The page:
James H. Henderson

James H. Henderson

Associate Professor and Bioengineering Graduate Program Director

Biomedical & Chemical Engineering

Degree(s):

  • 2004 Ph.D. Mechanical Engineering Stanford University
  • 2001 M.S. Mechanical Engineering Stanford University
  • 1999 B.S. Mechanical Engineering Rice University, Summa Cum Laude

Lab/Center Affiliation(s):

  • Syracuse Biomaterials Institute

Research Interests:

  • Tissue engineering
  • Biomaterials
  • Mechanobiology

Current Research:

The overarching goal of research in the Henderson Lab is to understand how biophysical stimuli (e.g., stresses and strains) regulate tissue development, maintenance, and disease progression and to use that understanding to develop biomimetic bench-top research platforms, biomedical devices, and tissue-engineering and regenerative medicine approaches. Dr. Henderson is a faculty member of the Syracuse Biomaterials Institute and of the SUNY Upstate Medical University Cancer Research Institute, holds an adjunct position in the Syracuse University department of Biology and a without compensation (WOC) appointment at the Syracuse VA Medical Center.

Courses Taught:

Biomedical engineering, including:

  • Computational tools for engineers
  • Introduction to engineering (bioengineering section)

Biomechanical engineering, including:

  • Biomechanics

Honors:

  • 2012 Defense Advanced Research Projects Agency (DARPA) Young Faculty Award
  • 2010 LC Smith College of Engineering and Computer Science Faculty Excellence Award
  • 2007 New Investigator Recognition Award (NIRA), 6th Combined Meeting of the Orthopaedic Research Societies
  • 2006–2008 Arthritis Foundation Postdoctoral Fellow
  • 2005 Aspiring Investigator Award, 5th Annual Meeting of the Midwestern Tissue Engineering Consortium
  • 1999–2004 Hertz Foundation Fellow
  • 1999–2002 Stanford Graduate Fellow (Burt and Deedee McMurtry Fellow)

Selected Publications:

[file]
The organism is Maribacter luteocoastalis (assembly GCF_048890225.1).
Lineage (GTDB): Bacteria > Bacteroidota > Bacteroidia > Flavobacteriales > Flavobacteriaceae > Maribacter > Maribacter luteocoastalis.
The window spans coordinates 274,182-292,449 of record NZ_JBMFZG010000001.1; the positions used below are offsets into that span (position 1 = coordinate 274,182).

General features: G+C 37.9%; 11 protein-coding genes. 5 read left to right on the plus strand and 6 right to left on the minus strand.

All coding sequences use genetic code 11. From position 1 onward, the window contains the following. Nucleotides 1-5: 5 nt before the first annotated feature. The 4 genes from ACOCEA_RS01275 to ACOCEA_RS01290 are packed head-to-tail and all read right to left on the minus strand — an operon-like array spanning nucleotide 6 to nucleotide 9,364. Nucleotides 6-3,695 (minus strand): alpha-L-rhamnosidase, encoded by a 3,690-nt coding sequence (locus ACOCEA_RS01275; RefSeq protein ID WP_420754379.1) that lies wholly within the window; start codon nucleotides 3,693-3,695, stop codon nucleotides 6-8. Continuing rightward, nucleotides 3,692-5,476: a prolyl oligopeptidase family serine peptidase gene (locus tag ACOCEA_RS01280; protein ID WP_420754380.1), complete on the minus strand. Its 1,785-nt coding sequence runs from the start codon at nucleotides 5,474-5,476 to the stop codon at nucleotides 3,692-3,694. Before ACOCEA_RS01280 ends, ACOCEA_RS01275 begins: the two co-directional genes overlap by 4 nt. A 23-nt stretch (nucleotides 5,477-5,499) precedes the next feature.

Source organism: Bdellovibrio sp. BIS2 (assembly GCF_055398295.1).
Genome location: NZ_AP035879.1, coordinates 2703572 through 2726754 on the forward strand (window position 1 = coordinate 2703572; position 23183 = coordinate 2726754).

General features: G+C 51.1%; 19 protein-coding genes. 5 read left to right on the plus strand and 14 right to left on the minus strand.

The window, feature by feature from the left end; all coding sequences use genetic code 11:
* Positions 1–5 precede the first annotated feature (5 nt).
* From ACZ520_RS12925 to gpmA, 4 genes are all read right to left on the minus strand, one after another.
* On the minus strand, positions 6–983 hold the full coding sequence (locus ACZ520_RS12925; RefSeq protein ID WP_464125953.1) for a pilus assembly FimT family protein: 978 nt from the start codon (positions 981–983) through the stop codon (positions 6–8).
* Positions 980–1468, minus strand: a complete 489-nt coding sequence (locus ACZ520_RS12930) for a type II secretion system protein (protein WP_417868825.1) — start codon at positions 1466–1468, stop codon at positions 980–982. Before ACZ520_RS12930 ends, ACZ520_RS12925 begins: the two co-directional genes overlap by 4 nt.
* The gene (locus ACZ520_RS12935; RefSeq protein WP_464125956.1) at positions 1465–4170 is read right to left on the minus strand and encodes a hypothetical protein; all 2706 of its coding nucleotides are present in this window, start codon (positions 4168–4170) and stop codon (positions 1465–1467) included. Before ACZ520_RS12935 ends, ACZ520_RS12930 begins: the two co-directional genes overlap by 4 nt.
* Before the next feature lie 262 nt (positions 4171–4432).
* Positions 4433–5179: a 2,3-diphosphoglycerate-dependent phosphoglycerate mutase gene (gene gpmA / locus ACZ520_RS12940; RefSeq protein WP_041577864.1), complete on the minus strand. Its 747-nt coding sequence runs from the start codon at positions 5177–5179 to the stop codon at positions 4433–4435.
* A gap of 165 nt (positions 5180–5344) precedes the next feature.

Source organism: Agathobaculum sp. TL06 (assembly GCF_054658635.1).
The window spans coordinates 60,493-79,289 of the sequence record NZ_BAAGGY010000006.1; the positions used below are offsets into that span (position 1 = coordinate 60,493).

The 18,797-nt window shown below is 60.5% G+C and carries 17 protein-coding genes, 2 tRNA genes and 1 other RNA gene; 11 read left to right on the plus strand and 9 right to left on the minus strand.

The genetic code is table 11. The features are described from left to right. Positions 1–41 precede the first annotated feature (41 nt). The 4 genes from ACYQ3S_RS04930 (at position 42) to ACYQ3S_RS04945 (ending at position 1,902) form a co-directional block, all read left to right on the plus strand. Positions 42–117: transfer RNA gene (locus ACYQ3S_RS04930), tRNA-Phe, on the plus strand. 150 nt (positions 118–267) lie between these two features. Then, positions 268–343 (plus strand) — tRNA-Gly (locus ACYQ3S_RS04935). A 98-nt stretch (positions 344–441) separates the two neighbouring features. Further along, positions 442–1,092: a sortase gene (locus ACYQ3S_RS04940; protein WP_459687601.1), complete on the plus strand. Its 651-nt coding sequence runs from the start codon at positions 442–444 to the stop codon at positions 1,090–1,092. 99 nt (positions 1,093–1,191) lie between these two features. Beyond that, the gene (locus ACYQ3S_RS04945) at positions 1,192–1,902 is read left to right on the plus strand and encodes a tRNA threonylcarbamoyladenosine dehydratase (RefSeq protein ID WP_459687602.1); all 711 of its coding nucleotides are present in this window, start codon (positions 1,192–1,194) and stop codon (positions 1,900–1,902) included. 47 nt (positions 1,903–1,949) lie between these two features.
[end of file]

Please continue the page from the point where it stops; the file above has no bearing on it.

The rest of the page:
Baker RM, Brasch ME, Manning ML, and Henderson JH. Automated, contour-based tracking and analysis of cell behaviour over long timescales in environments of varying complexity and cell density. Journal of the Royal Society Interface, 11(97), 20140386, 2014. http://dx.doi.org/10.1098/rsif.2014.0386
Program download at: http://henderson.syr.edu/downloads/

Wormer DB, Davis KA, Henderson JH, Turner CE. The Focal Adhesion-Localized CdGAP Regulates Matrix Rigidity Sensing and Durotaxis. PLoS ONE, 9(3): e91815, 2014. http://dx.doi.org/10.1371/journal.pone.0091815

Tseng L, Mather PT, and Henderson JH. Shape-memory actuated change in scaffold fiber alignment directs stem cell morphology. Acta Biomaterialia, 9:8790-8801, 2013. http://dx.doi.org/10.1016/j.actbio.2013.06.043

Baker RM, Henderson JH, and Mather PT. Shape memory poly(ε-caprolactone)-co-poly(ethylene glycol) foams with body temperature triggering and two-way actuation. Journal of Materials Chemistry B, 1:4916-4920, 2013. http://dx.doi.org/10.1039/C3TB20810A

Baker RM, Yang P, Henderson JH, and Mather PT. In vitro wrinkle formation via shape memory dynamically aligns adherent cells. Soft Matter, 9:4705–4714, 2013. http://dx.doi.org/10.1039/C3SM00024A

Xu X, Davis KA, Yang P, Gu X, Henderson JH, and Mather PT. Shape memory RGD-containing hydrogels: synthesis, characterization, and application in cell culture. Macromolecular Symposia, 309-310: 162-172, 2011. http://dx.doi.org/10.1002/masy.201100060

Davis KA, Luo X, Mather PT, and Henderson JH. Shape memory polymers for active cell culture. J Vis Exp (53):e2903, 2011. Video article viewed more than 13,000 times. http://www.jove.com/details.php?ID=2903

Davis KA, Burke KA, Mather PT, and Henderson JH. Dynamic cell behavior on shape memory polymer substrates. Biomaterials, 32:2285–2293, 2011. http://dx.doi.org/10.1016/J.Biomaterials.2010.12.006